Janet Yellen will be the next chair of the Federal Reserve, and the bond market will love it. At least, that's the case made by Tony Crescenzi, an executive vice president, market strategist and portfolio manager at Pimco.
Chairman Ben Bernanke is widely expected to step down when his term ends in January. Speculation was all but confirmed when President Barack Obama told Charlie Rose on June 17 that "Ben Bernanke's done an outstanding job" but "he's already stayed a lot longer than he wanted to or was supposed to."
So who will the next chair be?
"It can't be known," Crescenzi said on Thursday's "Futures Now," but "the odds are highly in favor of Janet Yellen to be the first woman Fed chair" on the strength of "all her experience at the Fed."
Since October 2010, Yellen has been vice chair of the Fed's Board of Governors. She had previously served as the president of the Federal Reserve Bank of San Francisco.
The case for Yellen may have gotten another boost from a letter going around in the Senate. Signed by a third of the Senate's 54 Democrats, it urges Obama to appoint her, The Wall Street Journal reported late Thursday.
Crescenzi believe that the bond market also would be a fan.
"The bond market would probably rather have Janet Yellen in place, with her vast experience at the Federal Reserve," he said. "She would probably keep in place the transparency effort of the Fed, and also its communications efforts. As well, it looks like she would likely continue Ben Bernanke's program."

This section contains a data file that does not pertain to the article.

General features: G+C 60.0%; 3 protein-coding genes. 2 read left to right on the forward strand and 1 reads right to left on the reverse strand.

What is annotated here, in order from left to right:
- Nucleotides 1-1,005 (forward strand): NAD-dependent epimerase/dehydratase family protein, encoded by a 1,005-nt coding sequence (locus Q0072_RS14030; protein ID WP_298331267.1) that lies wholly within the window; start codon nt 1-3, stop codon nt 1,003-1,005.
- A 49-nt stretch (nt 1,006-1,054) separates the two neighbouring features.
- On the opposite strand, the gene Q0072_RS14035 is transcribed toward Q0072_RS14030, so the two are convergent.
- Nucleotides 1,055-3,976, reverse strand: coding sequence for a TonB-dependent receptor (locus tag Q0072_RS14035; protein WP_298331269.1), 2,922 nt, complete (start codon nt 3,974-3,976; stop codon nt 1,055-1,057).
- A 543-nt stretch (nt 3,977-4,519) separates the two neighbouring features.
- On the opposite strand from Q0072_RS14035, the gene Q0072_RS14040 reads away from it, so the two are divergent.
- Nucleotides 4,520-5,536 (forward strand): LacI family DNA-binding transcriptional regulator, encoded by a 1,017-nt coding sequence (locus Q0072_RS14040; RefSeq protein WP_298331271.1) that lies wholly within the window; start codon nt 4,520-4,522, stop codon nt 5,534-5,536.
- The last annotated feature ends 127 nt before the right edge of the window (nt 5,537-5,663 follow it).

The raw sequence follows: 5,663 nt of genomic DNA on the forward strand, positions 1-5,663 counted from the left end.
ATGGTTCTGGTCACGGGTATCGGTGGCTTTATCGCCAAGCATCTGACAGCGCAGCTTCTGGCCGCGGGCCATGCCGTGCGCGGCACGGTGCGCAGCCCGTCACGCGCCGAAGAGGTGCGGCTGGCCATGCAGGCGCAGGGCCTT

Crescenzi added, "There are too many uncertainties regarding the other candidates," so choosing on of them could mean "extra yield that investors demand for bonds," and "it would mark equities down."
Yellen's main competitor for the position is thought to be Lawrence Summers, who served as director of Obama's National Economic Council and was the president of Harvard University. But Crescenzi is not too excited about that prospect.
"Bernanke forms his views around the consensus, and Yellen likely would, too. It's felt that Larry Summers, with his gravitas, might put the policy-making around his views rather than around the consensus," he said. "Some would dispute that idea, but that's a sense that some have."
(Read more: Battle of the sexes in search for new Fed leader)
The Summers bears got more ammunition Thursday, when the Financial Times reported that Summers said at a conference, "QE in my view is less efficacious for the real economy than most people suppose."
"In terms of bond market response, yields could go much higher if Summers is chosen for Fed because recent economic remarks were bearish," LaVorgna tweeted on Friday morning (his ample use of hashtags has been omitted).
That said, if Cresenzi is right, a Summers appointment is not a likely enough outcome to be worth losing much sleep over.